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Exodus Mandate’s 10th Anniversary

By Lee Duigon
September 19, 2007

I think this country has no good future apart from Christian education. Unless we get our children out of the public schools, I think we have a very sad and tragic future.
—Rev. Joseph Morecraft III

Dedicated to averting such a future by awakening Christian parents to obedience to God, the Exodus Mandate will celebrate its 10th anniversary on October 9 with a banquet at the Columbia Conference Center in Columbia, South Carolina.

Former U.S. Army Reserve chaplain E. Ray Moore founded the Exodus Mandate ten years ago when he finally came to understand, he said, that reforming the public school system simply wouldn’t work.

“We believe very strongly that this is a Holy-Spirit–generated movement,” Moore told Chalcedon. “In recent years, there has been a lot of unconnected, spontaneous focus on the truth—that is, the need for Christian children to get a Christian education. We’ve seen such an increase lately in books, literature, DVDs, all sorts of independently produced materials promoting Christian education. It reminds me of the days of Luther and the Reformation. The reformers didn’t have to get together and coordinate their actions. The time was just ripe for it.”

How Much Growth?

There are now many ministries devoted to Christian schools and Christian homeschooling. Because many homeschooling parents don’t report to their local boards of education (it’s not required in some states), there is no way to say exactly how many children are being homeschooled today. The federal Department of Education estimates between 1 and 2 million—not a very firm statistic.

“I think it’s probably more like 1.9 to 2.5 million, as estimated by the National Home Education Research Institute,” Moore said. “Regulations have been loosening up in many states, as a result of courtroom victories for homeschoolers. So it’s hard to say what the numbers actually are; but everybody agrees that homeschooling is growing.

“We’re not taking credit, of course, for all the growth, but our ministry is certainly part of the mix.”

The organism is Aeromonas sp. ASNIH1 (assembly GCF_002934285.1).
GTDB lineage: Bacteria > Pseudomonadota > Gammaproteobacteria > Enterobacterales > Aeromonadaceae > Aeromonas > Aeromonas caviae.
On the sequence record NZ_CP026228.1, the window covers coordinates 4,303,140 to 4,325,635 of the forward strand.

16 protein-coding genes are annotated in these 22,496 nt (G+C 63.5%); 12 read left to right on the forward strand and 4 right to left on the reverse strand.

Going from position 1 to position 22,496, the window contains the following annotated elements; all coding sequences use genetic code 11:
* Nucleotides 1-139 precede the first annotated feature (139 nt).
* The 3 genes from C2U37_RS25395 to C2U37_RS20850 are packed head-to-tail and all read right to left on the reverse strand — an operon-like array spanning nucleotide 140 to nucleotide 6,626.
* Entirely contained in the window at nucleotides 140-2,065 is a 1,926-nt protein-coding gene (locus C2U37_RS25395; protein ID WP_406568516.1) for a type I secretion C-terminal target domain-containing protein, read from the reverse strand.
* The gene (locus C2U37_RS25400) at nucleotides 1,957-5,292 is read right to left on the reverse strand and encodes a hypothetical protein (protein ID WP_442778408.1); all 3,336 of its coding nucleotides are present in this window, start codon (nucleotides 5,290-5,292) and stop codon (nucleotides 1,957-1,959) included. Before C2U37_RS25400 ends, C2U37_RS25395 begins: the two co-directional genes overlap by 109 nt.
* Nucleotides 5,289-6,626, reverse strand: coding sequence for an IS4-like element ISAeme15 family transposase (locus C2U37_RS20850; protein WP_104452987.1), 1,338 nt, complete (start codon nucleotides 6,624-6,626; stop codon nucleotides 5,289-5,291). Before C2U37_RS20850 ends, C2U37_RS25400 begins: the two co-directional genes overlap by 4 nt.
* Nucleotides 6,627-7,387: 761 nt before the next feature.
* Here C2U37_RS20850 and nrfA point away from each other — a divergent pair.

Rev. Morecraft, whom Moore credits with encouraging and urging him to start his ministry, spoke more definitely.

“Ray Moore and the Exodus Mandate are on the front lines of the culture war,” he said. “For ten years he has been raising awareness of both the dangers of public schooling and the responsibility of Christian parents to give their children a Christian education.

“Thousands of children have been taken out of public schools because of his efforts. Ray Moore is one of the most influential men in America, when it comes to helping Christian parents to decide to educate their children God’s way.”

Birth of a Mandate

Moore recalled how he came to found the Exodus Mandate.

“My wife and I had some 20 years’ experience in homeschooling,” he said, “but in the early 1990s I was still trapped in the ‘reform’ mode. I had a clear theological model for Christian education, prompted by the coercive threat the state represents to Christian children. But it was a while before I began to realize that meaningful reform of public education was totally impossible.”

In February 1997, Moore attended a national conference in Washington, D.C., chaired by luminaries of the Christian Right like Phyllis Schlafly and Congressman Henry Hyde, dedicated to revealing the flaws in the federal government’s “Goals 2000” project for improving public education.

“The only plan they had was to repeal bad legislation,” Moore said. “I was thinking, ‘These are the good guys, and they don’t have a clue.’

“I think I got my call that day to start a movement to extract several million children from the state schools.”

He spent the next six months consulting with Christian leaders (like Rev. Morecraft) around the country, getting advice and encouragement. “I’d been reading writers like R. J. Rushdoony and Samuel Blumenfeld for years,” he said, “so I already had a good understanding of what was wrong with public education, why it can’t be put right, and why we have a duty to educate our children God’s way.”

In November Moore held a press conference in Washington, D.C., to announce the launching of the Exodus Mandate.

“A friend warned me, ‘You’ll become one of the most hated men in America,’” he said. “‘Christian parents will hate you because they don’t want to obey God.’ But it hasn’t been that bad. After all, everyone agrees the public school system is in terrible shape. They find it very hard to counter the case we’re making.”

Two Sides to the Story

Exodus has a “50-50 rule” in making the case for Christian schooling, Moore said. “Ten years ago, we concentrated on what’s wrong with the public schools. Now we also emphasize that Christian education is mandated by God.

“Reforming the public schools is an utter waste of time. But if people only hear what’s wrong with public schools, they’re going to want to try to fix it.”